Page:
Fish Oil: The Secret to Long Life

Remember the last pair of frayed shoelaces you had? The little plastic thingies at the ends of the laces – known as aglets – gradually flaked away, leaving you with a clump of unruly fibers that made it hard to thread the laces through the eyelets of your Chucks. If you have ever had that experience, you’re on the cusp of gaining an understanding of how chromosomes age and deteriorate.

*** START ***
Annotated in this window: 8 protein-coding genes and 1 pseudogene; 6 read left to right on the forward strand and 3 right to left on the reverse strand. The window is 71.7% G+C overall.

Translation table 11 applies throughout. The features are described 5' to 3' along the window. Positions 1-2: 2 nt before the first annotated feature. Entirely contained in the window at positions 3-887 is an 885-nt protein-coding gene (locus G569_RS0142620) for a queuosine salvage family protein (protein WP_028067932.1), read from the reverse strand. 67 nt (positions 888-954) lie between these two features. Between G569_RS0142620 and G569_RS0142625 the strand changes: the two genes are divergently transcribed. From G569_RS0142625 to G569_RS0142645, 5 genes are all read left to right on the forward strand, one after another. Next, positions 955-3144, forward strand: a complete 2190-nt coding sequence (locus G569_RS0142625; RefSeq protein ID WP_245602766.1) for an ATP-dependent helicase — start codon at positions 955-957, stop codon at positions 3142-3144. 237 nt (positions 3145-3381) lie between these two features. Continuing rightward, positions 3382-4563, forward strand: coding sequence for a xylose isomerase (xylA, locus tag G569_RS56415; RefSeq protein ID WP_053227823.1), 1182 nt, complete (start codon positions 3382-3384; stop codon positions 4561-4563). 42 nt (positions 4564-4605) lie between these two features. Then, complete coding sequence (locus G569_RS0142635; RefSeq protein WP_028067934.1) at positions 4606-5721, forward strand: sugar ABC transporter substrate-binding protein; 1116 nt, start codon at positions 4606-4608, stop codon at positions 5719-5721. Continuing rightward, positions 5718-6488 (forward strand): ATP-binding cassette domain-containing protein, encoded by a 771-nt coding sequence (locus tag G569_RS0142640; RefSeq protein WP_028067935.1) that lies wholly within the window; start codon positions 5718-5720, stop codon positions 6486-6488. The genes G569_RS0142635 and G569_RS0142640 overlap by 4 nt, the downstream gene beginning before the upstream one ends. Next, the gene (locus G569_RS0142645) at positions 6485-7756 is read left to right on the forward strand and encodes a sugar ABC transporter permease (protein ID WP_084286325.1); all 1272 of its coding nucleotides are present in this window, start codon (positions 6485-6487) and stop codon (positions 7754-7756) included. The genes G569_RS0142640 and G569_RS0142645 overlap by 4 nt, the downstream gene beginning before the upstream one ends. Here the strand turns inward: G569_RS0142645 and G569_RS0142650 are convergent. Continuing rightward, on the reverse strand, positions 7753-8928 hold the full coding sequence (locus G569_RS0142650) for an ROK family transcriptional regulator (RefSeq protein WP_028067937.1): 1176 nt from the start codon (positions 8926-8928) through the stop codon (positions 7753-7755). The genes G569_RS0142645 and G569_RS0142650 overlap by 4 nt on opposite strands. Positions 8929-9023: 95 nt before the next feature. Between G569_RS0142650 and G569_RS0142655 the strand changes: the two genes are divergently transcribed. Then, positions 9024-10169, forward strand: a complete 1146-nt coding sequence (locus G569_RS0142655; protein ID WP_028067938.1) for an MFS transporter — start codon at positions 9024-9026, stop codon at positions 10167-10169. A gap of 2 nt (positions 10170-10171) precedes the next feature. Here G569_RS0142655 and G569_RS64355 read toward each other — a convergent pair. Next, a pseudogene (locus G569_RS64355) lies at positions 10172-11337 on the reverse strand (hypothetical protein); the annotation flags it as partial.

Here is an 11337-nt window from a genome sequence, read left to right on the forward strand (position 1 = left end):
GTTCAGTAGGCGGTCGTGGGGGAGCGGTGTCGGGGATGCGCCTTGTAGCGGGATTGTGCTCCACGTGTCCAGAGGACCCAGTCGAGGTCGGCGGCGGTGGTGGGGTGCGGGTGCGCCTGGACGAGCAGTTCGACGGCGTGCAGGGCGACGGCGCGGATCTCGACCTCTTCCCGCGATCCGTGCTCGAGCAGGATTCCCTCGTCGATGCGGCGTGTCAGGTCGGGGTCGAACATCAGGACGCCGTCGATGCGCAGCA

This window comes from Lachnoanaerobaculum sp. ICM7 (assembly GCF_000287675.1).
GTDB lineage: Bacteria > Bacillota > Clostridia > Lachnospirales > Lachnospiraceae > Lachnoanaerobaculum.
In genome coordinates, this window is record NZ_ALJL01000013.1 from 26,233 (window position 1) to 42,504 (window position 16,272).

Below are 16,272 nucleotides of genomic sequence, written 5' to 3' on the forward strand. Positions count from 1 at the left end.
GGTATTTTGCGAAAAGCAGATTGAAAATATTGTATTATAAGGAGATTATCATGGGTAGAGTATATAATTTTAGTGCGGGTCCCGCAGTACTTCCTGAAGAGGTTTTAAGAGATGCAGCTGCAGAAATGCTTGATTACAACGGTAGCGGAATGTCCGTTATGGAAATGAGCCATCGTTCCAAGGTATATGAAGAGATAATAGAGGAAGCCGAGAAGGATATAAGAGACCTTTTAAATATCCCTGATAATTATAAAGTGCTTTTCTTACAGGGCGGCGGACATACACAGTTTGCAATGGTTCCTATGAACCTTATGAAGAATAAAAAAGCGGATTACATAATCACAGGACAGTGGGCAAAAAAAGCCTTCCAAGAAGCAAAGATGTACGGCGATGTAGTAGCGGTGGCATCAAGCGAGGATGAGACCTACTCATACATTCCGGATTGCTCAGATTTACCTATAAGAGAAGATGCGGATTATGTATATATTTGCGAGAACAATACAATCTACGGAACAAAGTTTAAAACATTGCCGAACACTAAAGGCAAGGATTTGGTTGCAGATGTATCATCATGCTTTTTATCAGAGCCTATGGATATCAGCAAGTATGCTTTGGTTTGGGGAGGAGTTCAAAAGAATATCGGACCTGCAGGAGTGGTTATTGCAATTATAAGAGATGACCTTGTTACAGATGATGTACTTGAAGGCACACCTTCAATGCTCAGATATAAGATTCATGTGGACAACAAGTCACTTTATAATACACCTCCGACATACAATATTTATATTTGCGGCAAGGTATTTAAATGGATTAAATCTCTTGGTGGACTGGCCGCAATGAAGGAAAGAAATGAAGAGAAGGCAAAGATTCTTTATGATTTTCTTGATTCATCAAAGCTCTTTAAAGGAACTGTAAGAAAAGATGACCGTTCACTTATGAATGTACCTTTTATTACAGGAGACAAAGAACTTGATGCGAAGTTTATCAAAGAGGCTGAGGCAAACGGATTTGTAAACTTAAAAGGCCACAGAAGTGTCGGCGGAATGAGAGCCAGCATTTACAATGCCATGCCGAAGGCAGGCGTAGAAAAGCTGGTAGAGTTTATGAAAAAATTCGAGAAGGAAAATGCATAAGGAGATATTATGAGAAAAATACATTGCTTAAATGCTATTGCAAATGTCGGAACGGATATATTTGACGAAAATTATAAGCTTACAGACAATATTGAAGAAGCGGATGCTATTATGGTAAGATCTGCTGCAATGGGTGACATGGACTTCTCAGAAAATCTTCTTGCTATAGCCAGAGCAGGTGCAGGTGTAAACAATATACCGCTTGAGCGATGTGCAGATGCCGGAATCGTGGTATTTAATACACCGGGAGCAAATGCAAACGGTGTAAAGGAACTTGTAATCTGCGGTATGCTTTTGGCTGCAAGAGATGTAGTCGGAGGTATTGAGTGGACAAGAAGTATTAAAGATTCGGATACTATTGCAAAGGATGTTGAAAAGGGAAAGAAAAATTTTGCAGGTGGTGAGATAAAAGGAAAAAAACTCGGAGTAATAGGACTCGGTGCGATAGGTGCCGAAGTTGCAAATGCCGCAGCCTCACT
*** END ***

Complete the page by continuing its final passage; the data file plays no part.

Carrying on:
Here’s why: At the end of each chromosomal arm or “lace” is a specialized structure known as a telomere 12 that’s composed of a specific sequence of nucleotides and associated proteins. In effect, it’s one of the chromosome’s “aglets,” and every time a cell divides, this mock aglet gets shorter.

If they get too short, they can start to unfold. It’s the biological equivalent of that frayed end of a shoelace, only instead of causing you to trip and fall into a canal, they wreak havoc on your health. Read more…

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